The current trend in both space and terrestrial photovoltaics is to implement high-efficiency, thin-film-based solar cells to reduce weight and materials cost while improving performance. For space photovoltaics, multi-junction (MJ) solar cells have been used almost exclusively due to their high efficiency and high radiation hardness. The efficiency of state-of-practice triple-junction (TJ) cells used in space today is approximately 30% under 1-sun Air Mass 0 (AM0) spectrum.

Figure 1. Schematic architecture of IMM cell

Multijunction technology involves stacking different bandgap subcells electrically and optically in series, connected by tunnel junctions, to effectively capture and utilize the solar spectrum. State-of-practice TJ cells consist of GaInP2 and (In)GaAs subcells grown lattice-matched via metal organic vapor phase epitaxy on an active Ge substrate.

In recent years, for improved performance over the state-of-practice TJ cells, other cell architectures are being explored, such as inverted metamorphic multijunction (IMM) solar cells. Figure 1 shows a schematic view of IMM cell architecture, where InGaP and InGaAs subcells are sequentially grown on a lattice-matched substrate. After completing the growth, only the stack of active layers is exfoliated and transferred to a lightweight handling substrate, where the stack is inverted, such that the InGaP layer faces the sun. This new architecture eliminates the use of Ge substrates, as well as the Ge bottom cell found in traditional TJ solar cells, providing better current matching, higher efficiency, and lighter weight.

As the cells become thinner, however, it is expected that cell fracture will be a greater concern when these thin-film cells are subjected to thermomechanical stress, such as prolonged temperature fluctuations encountered in low earth orbit operation. The mismatch in thermal expansion coefficients of semiconductor and metal is an inherent engineering problem.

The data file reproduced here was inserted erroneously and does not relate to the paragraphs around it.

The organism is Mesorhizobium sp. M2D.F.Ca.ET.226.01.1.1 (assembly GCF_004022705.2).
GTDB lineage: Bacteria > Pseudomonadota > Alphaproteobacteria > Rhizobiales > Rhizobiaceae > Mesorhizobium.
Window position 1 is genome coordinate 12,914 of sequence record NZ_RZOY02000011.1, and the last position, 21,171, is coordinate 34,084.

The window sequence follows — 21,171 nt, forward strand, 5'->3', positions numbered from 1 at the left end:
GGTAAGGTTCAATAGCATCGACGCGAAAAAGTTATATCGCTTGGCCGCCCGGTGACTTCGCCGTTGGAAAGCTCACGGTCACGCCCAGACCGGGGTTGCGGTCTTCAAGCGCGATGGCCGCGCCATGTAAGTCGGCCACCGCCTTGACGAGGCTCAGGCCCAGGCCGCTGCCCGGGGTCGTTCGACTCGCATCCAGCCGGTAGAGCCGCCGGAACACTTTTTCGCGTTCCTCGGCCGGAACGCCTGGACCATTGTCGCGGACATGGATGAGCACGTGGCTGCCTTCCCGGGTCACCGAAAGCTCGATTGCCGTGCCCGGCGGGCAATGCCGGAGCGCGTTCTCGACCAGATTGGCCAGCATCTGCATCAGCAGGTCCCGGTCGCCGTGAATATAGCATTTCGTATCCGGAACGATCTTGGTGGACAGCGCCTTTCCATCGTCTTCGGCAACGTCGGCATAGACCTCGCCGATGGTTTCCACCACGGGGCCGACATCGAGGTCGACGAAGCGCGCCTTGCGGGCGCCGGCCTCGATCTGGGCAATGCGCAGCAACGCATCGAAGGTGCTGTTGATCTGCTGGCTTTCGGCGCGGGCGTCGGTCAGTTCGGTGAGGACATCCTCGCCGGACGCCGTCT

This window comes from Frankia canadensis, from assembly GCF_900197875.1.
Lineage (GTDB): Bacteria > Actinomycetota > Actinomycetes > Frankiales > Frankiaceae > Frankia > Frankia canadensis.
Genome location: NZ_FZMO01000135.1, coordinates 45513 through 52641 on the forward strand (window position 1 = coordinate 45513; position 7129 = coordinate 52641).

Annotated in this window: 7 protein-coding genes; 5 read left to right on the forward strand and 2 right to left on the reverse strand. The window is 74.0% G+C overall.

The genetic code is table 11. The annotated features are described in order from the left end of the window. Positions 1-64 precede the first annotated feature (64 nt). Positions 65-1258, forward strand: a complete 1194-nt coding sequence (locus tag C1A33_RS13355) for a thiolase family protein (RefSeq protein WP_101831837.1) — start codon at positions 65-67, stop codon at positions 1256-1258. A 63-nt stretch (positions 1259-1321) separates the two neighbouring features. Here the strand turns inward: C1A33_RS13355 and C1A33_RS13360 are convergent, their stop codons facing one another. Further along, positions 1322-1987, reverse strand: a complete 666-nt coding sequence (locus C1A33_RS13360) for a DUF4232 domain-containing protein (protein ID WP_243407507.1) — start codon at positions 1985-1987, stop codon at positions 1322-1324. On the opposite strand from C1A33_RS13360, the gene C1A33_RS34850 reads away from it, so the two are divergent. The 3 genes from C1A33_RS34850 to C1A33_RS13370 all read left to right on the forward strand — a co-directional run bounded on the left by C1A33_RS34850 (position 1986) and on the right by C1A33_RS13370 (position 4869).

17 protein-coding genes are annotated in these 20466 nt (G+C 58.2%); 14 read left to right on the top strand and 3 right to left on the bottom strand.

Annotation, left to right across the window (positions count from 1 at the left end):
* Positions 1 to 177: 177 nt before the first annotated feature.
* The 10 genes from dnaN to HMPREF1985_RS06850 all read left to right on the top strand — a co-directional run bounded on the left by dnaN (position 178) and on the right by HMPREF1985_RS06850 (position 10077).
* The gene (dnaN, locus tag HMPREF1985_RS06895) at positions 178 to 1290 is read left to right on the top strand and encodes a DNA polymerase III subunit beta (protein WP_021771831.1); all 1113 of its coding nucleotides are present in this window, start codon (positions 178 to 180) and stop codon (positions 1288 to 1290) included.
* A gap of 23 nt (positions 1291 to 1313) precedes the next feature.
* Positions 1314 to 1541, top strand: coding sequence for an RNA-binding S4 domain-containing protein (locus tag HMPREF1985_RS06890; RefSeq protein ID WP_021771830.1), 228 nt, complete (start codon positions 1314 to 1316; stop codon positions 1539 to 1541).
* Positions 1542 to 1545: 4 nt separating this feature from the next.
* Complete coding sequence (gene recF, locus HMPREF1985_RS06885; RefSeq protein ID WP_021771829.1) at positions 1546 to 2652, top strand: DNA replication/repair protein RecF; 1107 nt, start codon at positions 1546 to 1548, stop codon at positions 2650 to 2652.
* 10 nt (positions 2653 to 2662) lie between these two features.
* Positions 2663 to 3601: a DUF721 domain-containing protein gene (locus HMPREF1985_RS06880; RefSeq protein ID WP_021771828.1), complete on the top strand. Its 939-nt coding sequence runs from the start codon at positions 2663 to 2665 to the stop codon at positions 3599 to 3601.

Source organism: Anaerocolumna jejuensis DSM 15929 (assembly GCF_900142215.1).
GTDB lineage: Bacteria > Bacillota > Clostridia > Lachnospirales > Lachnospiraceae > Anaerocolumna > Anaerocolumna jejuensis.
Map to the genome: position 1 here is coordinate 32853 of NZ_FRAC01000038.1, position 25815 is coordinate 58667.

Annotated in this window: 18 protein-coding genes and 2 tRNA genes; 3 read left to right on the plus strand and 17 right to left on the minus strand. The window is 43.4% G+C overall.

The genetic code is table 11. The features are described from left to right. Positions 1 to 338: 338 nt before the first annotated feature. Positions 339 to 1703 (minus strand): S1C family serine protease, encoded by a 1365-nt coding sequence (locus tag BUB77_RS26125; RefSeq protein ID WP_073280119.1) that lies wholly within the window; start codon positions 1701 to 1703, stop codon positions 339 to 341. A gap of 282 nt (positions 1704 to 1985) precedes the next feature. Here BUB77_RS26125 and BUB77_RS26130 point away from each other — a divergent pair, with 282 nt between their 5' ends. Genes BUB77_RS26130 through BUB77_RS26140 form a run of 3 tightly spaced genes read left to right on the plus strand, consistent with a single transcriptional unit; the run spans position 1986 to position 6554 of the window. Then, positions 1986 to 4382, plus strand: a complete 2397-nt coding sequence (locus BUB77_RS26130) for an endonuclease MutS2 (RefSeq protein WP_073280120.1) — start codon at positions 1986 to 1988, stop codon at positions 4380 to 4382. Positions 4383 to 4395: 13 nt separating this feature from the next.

Figure 2. SEM micrographs of CNTs bridging gaps

To minimize the detrimental effects of severed metal busbars and gridlines on solar cell performance, this research explored incorporating multiwalled carbon nanotubes (MW-CNTs) into silver (Ag), forming a metal matrix composite (MMC). It was discovered that with proper CNT surface functionalization and judiciously designed composite microstructure, the CNTs in MMC gridlines can electrically bridge gaps greater than 40 μm. The scanning electron micrograph (SEM) images in Figure 2 conceptually demonstrate this composite engineering strategy, where the CNTs mechanically and electrically bridge the gaps in severed MMC gridlines, providing redundant electrical conduction pathways.

Only 9-μm-wide gaps are shown here because of the practical difficulty of transferring fractured samples with large gaps into the SEM vacuum chamber. In addition to gap-bridging, this research demonstrates that the MMC gridlines, which are strained to failure by greater than 40 μm displacement, can “self-heal” to re-establish electrical conduction, when the gap is closed. This self-healing is proven to be repeatable over many strain-to-failure/closed-gap cycles. Most importantly, preliminary device characterization on MMC-enhanced commercial TJ cells has shown substantially improved crack-tolerance compared to the cells with conventional evaporation-based metallization.

This work was done by Sang M. Han of the University of New Mexico for the Air Force Research Laboratory. AFRL-0279

This Brief includes a Technical Support Package (TSP).
Electrodeposition of Metal Matrix Composites and Materials Characterization for Thin-Film Solar Cells

(reference AFRL-0279) is currently available for download from the TSP library.

Don't have an account? Sign up here.